How to Protect Your Infant's Skin from the Sunby Eileen Bailey Health Writer
Your baby’s skin is much more sensitive to the sun than yours. It doesn’t have the same amount of melanin, and it is much thinner. According to the March of Dimes, babies can get a sunburn within 15 minutes. This doesn’t mean that you shouldn’t ever take your baby outside, but it does mean you need to take some precautions to help keep your baby safe.
Should you use sunscreen?
Sunscreen isn’t recommended for babies under the age of six months. Before that age, it is recommended that you keep your baby in shaded areas or spend time outdoors before 10:00 AM and after 4:00 PM. If you do need to be outside in the sun, use a small amount of sunscreen on parts of his/her body that are exposed to the sun, such as the face and hands. Make sure it is a broad spectrum sunscreen with an SPF of at least 15. You might want to test the sunscreen first, applying a small amount to one part of the body, such as the inner wrist, to make sure your baby doesn’t have any reaction to it. Once your baby reaches the age of six months, you should apply sunscreen every day, even when it is cloudy outside.
Dressing for sun protection
The clothes you choose for your baby can go a long way in protecting their skin. The American Academy of Pediatrics suggests the following:
Use lightweight clothes that have long pants and long-sleeved shirts. Use tight woven fabrics (hold the fabric to the light; if you can see through the fabric, it probably doesn’t offer much sun protection.)
Put a wide brimmed hat on your baby. The brim should ideally be at least four inches wide. Caps do not offer protection on the neck and ears; look for a hat that has a brim all the way around the hat.
Watch for signs of sunburn
If you notice signs that your baby is getting a sunburn, immediately get out of the sun and apply cold compresses. While sunburn in adults can increase your risk of skin cancer and cause symptoms such as blistering and pain, sunburn is much more dangerous in infants. Not only does it increase their risk of developing skin cancer later in life, it can cause pain, fever, blisters, infection and heatstroke. In young children, these can be medical emergencies. The signs of sunburn include redness, pain and warm skin. These can appear up to 12 hours after being in the sun. You should contact your pediatrician any time your baby (especially less than six months old) gets a sunburn.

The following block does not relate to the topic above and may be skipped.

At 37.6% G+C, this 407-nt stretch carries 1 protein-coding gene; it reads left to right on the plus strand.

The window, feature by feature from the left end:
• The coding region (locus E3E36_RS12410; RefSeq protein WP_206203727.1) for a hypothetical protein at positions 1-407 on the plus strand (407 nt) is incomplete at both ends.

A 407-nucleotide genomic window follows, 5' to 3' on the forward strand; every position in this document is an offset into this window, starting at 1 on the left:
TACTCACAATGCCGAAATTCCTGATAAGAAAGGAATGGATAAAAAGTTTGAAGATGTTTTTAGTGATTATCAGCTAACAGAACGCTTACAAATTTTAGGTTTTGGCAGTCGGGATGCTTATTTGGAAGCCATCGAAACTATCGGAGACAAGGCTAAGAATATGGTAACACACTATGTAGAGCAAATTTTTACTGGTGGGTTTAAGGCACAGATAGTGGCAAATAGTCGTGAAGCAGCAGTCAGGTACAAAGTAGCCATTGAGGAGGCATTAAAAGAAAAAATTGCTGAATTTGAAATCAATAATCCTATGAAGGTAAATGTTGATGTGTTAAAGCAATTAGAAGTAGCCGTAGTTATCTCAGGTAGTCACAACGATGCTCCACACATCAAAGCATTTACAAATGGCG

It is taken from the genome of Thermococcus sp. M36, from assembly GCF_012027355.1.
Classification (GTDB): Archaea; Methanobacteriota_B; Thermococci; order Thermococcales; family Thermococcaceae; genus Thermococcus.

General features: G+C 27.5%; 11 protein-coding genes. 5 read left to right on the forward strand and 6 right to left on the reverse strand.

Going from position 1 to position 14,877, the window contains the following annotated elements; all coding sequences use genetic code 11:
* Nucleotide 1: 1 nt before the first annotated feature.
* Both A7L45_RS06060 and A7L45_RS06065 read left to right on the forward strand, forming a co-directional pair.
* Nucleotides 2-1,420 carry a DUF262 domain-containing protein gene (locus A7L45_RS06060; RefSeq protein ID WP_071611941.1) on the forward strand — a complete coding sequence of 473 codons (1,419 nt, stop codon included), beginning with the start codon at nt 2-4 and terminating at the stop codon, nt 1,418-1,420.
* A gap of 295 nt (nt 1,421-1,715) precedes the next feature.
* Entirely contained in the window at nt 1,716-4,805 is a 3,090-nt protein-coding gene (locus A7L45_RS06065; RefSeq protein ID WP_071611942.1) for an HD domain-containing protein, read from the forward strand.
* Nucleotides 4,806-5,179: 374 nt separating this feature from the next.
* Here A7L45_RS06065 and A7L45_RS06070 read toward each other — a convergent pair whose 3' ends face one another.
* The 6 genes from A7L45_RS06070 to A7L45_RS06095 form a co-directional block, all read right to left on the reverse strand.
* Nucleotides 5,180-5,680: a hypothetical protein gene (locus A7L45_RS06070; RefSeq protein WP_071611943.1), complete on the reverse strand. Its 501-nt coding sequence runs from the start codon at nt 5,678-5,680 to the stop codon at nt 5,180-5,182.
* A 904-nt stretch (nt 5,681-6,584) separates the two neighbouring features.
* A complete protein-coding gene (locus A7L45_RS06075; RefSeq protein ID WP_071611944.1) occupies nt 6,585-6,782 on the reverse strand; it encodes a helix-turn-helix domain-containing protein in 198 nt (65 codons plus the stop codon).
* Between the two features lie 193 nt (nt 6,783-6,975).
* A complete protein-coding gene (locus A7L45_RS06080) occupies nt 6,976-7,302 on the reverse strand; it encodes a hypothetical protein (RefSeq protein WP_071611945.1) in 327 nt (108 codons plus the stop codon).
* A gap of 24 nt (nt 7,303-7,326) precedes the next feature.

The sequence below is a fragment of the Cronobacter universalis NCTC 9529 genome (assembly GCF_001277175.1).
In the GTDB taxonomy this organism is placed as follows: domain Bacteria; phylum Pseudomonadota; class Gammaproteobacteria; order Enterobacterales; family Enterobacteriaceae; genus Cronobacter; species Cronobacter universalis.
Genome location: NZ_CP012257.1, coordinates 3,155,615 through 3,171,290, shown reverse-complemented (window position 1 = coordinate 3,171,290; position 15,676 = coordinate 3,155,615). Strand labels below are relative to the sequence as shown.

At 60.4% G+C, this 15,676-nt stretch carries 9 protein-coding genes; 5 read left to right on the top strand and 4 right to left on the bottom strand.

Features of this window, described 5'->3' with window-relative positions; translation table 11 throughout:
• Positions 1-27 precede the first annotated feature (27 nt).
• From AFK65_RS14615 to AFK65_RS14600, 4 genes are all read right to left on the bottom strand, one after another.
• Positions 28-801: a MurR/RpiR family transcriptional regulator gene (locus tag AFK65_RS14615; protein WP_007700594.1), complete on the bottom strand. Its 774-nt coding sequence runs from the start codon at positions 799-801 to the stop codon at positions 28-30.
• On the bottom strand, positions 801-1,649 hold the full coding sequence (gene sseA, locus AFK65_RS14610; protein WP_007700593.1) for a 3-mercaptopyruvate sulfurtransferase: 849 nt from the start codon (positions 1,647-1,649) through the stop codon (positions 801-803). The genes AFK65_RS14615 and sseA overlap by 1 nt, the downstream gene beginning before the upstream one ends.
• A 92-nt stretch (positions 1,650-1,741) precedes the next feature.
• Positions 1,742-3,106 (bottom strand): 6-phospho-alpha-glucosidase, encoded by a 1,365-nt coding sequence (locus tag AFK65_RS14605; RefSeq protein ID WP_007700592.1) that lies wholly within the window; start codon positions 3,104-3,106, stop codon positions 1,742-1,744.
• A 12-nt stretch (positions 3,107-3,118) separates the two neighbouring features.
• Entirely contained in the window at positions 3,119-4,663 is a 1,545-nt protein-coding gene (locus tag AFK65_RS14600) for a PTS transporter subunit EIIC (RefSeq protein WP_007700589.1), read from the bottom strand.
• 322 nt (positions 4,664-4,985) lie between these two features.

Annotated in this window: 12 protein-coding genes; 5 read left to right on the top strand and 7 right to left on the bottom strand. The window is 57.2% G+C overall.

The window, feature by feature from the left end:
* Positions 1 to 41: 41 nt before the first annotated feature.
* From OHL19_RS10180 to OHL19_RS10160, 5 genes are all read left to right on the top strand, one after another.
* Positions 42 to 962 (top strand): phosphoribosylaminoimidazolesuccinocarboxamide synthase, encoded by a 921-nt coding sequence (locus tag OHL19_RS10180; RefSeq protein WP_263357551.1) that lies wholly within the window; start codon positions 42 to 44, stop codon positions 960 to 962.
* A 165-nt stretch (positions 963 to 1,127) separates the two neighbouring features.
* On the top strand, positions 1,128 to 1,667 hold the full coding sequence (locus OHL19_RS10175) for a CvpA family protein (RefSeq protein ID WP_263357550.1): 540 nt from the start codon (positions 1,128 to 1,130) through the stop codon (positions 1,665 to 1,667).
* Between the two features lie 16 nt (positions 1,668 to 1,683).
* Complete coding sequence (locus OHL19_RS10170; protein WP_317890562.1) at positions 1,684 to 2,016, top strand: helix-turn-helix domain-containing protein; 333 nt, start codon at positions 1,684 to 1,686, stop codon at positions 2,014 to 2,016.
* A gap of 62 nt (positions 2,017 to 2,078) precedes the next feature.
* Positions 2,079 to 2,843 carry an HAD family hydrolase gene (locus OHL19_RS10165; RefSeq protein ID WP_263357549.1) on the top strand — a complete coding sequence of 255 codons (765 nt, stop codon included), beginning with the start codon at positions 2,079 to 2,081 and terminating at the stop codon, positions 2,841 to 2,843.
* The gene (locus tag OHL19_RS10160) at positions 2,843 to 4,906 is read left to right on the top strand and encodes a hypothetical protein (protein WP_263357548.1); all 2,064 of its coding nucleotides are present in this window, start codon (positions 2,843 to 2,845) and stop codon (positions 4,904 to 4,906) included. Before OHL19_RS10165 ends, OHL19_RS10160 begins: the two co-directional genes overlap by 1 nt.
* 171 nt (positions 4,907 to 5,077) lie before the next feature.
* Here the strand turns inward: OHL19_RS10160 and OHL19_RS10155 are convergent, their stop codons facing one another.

Protect your baby in the car
The sun’s rays can penetrate glass. That means even when you are driving in the car, your child is in danger of getting a sunburn. The best way to prevent this is to have UV blocking film on your car windows. If this isn’t possible, put your child’s car seat in the middle of the back seat, away from the direct sunlight.
Besides sunburn, it is important to make sure your baby stays hydrated when out in the sun and warm weather. Infants are not able to regulate body temperature and are more susceptible to heat stroke or heat exhaustion. Make sure your baby has enough fluids. Offer formula or breast milk if you are outside for more than a few minutes.
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